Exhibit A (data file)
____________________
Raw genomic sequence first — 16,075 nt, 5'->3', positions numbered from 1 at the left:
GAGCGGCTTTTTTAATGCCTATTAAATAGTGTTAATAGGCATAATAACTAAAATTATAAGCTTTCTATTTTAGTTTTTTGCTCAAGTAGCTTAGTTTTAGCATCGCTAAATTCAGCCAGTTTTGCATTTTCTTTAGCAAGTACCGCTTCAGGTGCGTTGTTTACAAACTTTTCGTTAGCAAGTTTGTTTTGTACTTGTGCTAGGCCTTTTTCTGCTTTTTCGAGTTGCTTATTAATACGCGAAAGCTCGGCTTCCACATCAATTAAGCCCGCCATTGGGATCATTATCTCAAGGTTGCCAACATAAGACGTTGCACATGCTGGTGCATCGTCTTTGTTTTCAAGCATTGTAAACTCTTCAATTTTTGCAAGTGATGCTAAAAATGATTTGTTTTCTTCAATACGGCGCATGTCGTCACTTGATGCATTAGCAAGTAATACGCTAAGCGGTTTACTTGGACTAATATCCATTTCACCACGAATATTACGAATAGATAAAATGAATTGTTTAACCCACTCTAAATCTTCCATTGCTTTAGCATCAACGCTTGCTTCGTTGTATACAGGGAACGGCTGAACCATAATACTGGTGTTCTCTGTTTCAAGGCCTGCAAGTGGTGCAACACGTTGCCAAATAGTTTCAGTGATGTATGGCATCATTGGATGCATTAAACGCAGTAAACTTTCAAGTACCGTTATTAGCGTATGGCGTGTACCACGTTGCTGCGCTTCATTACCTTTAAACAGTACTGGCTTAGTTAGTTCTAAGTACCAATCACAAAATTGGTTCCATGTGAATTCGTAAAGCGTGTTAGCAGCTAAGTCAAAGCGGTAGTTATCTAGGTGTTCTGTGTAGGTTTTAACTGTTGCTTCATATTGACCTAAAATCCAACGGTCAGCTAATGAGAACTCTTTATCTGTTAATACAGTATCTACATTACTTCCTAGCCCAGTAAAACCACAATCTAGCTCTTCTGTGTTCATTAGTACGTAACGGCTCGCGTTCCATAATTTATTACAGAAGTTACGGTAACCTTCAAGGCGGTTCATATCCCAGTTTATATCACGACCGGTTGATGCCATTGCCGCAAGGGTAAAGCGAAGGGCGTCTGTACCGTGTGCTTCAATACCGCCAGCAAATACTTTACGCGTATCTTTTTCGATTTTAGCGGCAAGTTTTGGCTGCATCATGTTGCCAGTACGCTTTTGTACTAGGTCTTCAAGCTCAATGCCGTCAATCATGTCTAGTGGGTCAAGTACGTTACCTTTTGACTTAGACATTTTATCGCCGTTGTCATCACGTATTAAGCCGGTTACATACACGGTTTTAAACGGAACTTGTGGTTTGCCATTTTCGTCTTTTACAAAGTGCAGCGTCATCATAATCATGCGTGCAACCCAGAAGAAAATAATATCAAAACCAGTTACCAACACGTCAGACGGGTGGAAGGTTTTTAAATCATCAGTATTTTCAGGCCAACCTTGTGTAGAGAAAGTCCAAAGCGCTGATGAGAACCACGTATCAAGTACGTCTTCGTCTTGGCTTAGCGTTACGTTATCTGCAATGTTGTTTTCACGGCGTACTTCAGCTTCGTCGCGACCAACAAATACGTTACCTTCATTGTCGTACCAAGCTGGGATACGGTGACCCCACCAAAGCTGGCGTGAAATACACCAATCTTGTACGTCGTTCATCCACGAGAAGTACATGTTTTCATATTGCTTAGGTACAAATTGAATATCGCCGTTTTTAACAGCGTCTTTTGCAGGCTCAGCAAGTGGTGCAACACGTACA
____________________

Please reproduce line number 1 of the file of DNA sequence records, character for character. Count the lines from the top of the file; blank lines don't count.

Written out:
Raw genomic sequence first — 16,075 nt, 5'->3', positions numbered from 1 at the left: